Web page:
The season would prove an underwhelming one for Liverpool’s No.32 however, sidelined for a total of 19 games across all competitions, starting just 22 games in the Premier League and missing out on seven occasions in Europe as Liverpool fell short of their sixth European Cup against Real Madrid – a final that the 28-year-old would also miss out on.

Matip only played 105 minutes of knockout stage football in the build up to the club’s road to Kiev due to a season ending hamstring injury, all of which came against Porto.

To make matters worse, Lovren’s upturn in form had the Croatian playing some of the best football of his Reds career, whilst the record-breaking signing of Virgil van Dijk in January proved to be one of the clubs best pieces of business in recent history – the Cameroonian had new competition and it seemed like he was about to serve as backup to a new partnership.

It wasn’t just those two that were standing in the way of Matip’s chances to regain a starting role for Klopp. By this time Alexander-Arnold had captured the hearts of Liverpudlians and established himself as one of the most promising full-backs in the world, allowing Joe Gomez to play in his more suited centre-back role.

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A few games into the 2018/19 campaign and the Englishman and van Dijk were being hailed as one of the most exciting defensive partnerships in Europe, limiting Matip to just three starts in four months.

When he finally got his opportunity to dislodge Gomez of a starting spot, he suffered a fractured collarbone and spent the majority of December on the injury table, finally returning to the starting line-up against Crystal Palace at home in January 2019.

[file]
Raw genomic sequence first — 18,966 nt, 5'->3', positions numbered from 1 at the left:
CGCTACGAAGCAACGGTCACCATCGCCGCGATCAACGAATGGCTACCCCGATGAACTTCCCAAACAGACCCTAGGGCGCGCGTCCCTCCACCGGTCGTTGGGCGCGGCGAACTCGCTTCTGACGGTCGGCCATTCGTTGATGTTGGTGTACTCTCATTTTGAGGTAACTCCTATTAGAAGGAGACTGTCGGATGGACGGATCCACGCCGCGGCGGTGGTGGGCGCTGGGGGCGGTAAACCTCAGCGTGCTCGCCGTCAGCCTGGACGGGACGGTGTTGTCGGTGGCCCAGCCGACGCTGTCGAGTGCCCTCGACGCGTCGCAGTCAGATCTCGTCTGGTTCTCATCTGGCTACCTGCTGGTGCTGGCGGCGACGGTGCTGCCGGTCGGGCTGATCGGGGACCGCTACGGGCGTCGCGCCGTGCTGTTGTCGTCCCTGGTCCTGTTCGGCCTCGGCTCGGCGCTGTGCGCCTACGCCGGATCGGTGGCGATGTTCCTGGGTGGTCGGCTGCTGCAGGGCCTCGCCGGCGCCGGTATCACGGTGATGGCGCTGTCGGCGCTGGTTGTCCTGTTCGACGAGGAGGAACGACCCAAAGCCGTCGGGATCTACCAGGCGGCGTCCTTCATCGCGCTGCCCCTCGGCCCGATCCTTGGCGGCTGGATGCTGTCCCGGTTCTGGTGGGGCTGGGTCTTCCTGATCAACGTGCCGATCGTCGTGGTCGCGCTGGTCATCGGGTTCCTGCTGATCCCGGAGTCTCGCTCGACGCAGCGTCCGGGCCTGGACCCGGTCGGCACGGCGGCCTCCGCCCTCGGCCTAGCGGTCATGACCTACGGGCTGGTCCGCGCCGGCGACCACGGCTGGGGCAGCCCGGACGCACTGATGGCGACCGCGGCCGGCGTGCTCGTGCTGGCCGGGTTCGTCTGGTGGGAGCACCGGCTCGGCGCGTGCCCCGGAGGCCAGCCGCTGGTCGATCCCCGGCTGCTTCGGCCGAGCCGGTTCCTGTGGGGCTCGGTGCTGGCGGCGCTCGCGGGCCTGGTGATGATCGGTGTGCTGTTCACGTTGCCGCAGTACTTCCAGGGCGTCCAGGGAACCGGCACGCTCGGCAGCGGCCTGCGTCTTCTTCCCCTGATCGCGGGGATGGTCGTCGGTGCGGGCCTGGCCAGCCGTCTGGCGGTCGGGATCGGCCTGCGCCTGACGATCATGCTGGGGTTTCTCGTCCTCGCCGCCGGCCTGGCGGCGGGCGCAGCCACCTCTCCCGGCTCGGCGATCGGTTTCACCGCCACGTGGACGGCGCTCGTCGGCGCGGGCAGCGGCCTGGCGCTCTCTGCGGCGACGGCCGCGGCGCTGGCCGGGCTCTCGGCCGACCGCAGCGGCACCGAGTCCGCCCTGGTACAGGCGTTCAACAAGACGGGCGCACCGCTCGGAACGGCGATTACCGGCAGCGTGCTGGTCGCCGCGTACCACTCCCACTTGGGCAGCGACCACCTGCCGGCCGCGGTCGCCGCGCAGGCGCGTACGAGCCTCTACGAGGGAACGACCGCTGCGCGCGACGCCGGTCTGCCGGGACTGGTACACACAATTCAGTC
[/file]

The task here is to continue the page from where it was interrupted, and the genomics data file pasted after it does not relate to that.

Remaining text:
Gomez had also suffered injury in the winter period, undergoing ankle surgery after an injury at Turf Moor against Burnley in December, keeping him out until the end of the season. Whilst the injury was a devastating blow at the time, it provided Matip with another opportunity to prove his worth in a now title-challenging Reds side.

He didn’t waste it.

The second half of the season saw Matip produce arguably the best games of his career to date, forming a rigid duo with van Dijk who, as we all know, was asserting himself as one of the best players in the world.

The Dutchman’s talent appeared to rub off on his new partner, reigniting the form that he had produced at the start of his Liverpool career with a string of dominant, assertive showings that began to catch the eyes of Reds fans who began to sing his praises.

Matip’s confidence was there for all to see, and fans would begin to expect a somewhat trademark run from the 6ft 5in man – carrying the ball from his own half into the middle of the park before producing a innovative ball to one of Liverpool’s front three to breach enemy lines.

Although Matip’s lanky, slim build stereotypically characterises him as a one-dimensional defender, he’s anything but. He is somewhat confusingly fast for a player of his size and he has the ability to go toe-to-toe with any opposition striker, showcased on the road to the Champions League final where the Cameroonian played all 90 minutes in what could very well be the greatest European night at Anfield ever – the 4-0 win against Barcelona.

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A year on from heartbreak in Kiev, Matip found himself in the starting lineup for Liverpool’s sixth European Cup triumph against Tottenham at the Wanda Metropolitano, highlighting how much he had improved over the past months. His assist for Divock Origi’s 87th-minute strike will always be remembered by those watching on the day and, if nothing else, he will always be remembered as a European champion.

Last season’s outings have deservedly made him a regular fixture for the Reds since August, and he has been able to maintain his place even whilst the likes of Gomez and Lovren sit impatiently for some game time.

The fact of the matter is that Matip has been phenomenal and, in a world where his partner van Dijk is UEFA Men’s Player of the Year, he is the unsung hero who is finally beginning to get the recognition he deserves.